Dec 26, 2013

Bloomington, December 1943

My father, age 18, with my uncle Stanley, 10, and aunt Barbara, 15, at the family farm in Bloomington.  Dad was home on his second leave from the Navy training program in Cape Girardeau, Missouri, in late December 1943.

Dec 20, 2013

Mon, Dec 20, 1943: the ice

"He [Stanley] worked pretty hard on a book report he has to get in at school this morning so he could go down and play on the ice this afternoon and when we were eating dinner he said something about the ice and I told him I thought it would be to soft as the sun had been shining all morning or most of the morning and he hit the table with his hand and tears came in his eyes, he was pretty disappointed about it but soon got over it."
-- Letter from my grandfather, Bloomington, Kans., to my father, Cape Girardeau, Mo., Monday, December 20, 1943.  Stanley was my father’s 10-year-old brother.  Dinner was eaten at noontime on the farm.

Dec 19, 2013

Sun, Dec 19, 1943: out of trouble

"As I previously mentioned, we spent the weekend at home to keep from catching the 'flu.'  To keep us busy (and out of trouble) during that time they required each man to wash the walls of his room and wax the floor.  Clarence and I were hard at work on this assignment about the time Frank Sinatra and 'Your Hit Parade' came on last night."
-- Letter from my father, Cape Girardeau, Mo., to his family, Bloomington, Kans., Sunday, December 19, 1943.   My father was home on leave from about December 24 to January 2; so this was his last letter home in 1943.  His family kept all of his letters and numbered them, in part so he could have a record of his Navy years.  They numbered this last letter of the year "44."  (They actually had missed counting at least one letter.) So, on average, he was writing home 7 times a month, not counting postcards and not counting all the letters he wrote to friends and family members outside his immediate family.  He typically wrote home every Sunday and Wednesday.  He continued writing letters on Sunday throughout his life.

Dec 12, 2013

Sun, Dec 12, 1943: North Africa

"Ruby and Homer got word Jack has landed safely in North Africa.  He didn't write much and what he did write was partly cut out....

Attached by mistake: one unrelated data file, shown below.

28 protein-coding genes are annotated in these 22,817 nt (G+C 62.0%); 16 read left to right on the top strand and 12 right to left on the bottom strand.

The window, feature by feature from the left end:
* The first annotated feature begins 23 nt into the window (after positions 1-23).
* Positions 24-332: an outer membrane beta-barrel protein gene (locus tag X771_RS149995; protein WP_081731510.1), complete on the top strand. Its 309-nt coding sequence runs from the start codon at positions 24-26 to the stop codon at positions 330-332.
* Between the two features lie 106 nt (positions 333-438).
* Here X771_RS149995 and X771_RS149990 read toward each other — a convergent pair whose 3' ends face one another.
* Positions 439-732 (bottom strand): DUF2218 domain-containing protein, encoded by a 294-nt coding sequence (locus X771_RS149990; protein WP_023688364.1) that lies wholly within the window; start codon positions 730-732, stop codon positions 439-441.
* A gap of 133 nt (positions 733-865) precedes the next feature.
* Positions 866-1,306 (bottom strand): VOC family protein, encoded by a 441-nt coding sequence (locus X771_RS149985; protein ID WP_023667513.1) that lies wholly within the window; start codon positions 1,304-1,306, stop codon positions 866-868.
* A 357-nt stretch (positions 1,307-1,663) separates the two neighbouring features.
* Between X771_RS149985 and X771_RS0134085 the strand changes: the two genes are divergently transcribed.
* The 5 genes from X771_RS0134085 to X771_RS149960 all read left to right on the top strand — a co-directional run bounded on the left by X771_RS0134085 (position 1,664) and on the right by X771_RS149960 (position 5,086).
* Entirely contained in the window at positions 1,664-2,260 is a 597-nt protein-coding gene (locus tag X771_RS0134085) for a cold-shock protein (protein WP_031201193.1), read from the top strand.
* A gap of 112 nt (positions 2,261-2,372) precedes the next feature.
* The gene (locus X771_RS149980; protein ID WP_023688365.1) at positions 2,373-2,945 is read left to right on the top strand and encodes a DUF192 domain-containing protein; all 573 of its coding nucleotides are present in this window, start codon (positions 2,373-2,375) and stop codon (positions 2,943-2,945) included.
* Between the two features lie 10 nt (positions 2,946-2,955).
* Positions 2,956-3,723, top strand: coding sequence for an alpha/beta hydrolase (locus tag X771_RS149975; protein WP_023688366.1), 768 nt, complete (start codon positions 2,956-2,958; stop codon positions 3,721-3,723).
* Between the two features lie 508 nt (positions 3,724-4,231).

"All of us went to town yesterday to do our Christmas shopping.  The stores are rather empty looking and everything a person looks at seems rather cheap except when you price it, then you almost fall over."

--Letter from my grandmother, Bloomington, Kans., to my father, Cape Girardeau, Mo., Sunday, December 12, 1943. Jack Seal was one of my father's best friends from childhoodHe was the only child of Homer and Ruby, who ran the community store.  By this point in the war, the Allies had control of North Africa and it was a staging point for the invasion of Italy.

Dec 8, 2013

Wed, Dec 8, 1943: cattle interests

"Dear Stanley:
"The report you gave me on the farm livestock was very interesting.  So you're a hunter now!  Did you have the rabbits for dinner that you and Buzz killed?  And about my cattle interests -- I think I'd better appoint you to make a count of my animals.  After you mentioned the birth of a calf to my cow in the last letter.  I got to thinking that perhaps I didn't really know very much about my cattle.  So would you tell me how many cows and calves there are."

-- Letter from my father, Cape Girardeau, Mo., to my uncle Stanley, Bloomington, Kans., Wednesday, December 8, 1943.

Dec 5, 2013

Sun, Dec 5, 1943: home for Christmas

"Boy! Oh Boy! were we tickled when your letter say you would be home for Christmas.
"My little puppys have their eyes open and are getting bigger.
"We have all the corn shucked over at Ed King's and drove about 98 head over there.  We took your cow over there and it has a new calf.  Yesterday Buzz and I went hunting and got two rabbit, Buzz chased down one and I shot one with my B-B gun.  We chased a third one but didn't get him.
"In the last week old Buzz has got two possums, one in the chicken house and the other in a pile of brush."

-- Letter from my uncle, age 10, Bloomington, Kans., to my father, age 18, Navy V-12 program, Cape Girardeau, Mo., Sunday, December 5, 1943.

Sun, Dec 5, 1943: reviewing lineup

"Personnel inspection was made by the Commanding Officer at 8 A.M.  All four companies formed in front of the library, and we stood at attention while the CO checked every man in the outfit for unshined shoes, no shave, no haircut, lint on uniforms, etc.  I got a kick out of the reviewing lineup, as formed when it passed me -- first came Lieut Soderquist, CO; next Lieut. Morrissey, Ass't CO; third a yeoman; and bringing up the rear was a nondescript mongrel dog."
-- Letter from my father, Navy V-12 program, Cape Girardeau, Mo., to my aunt, Bloomington, Kans., Sunday, December 5, 1943.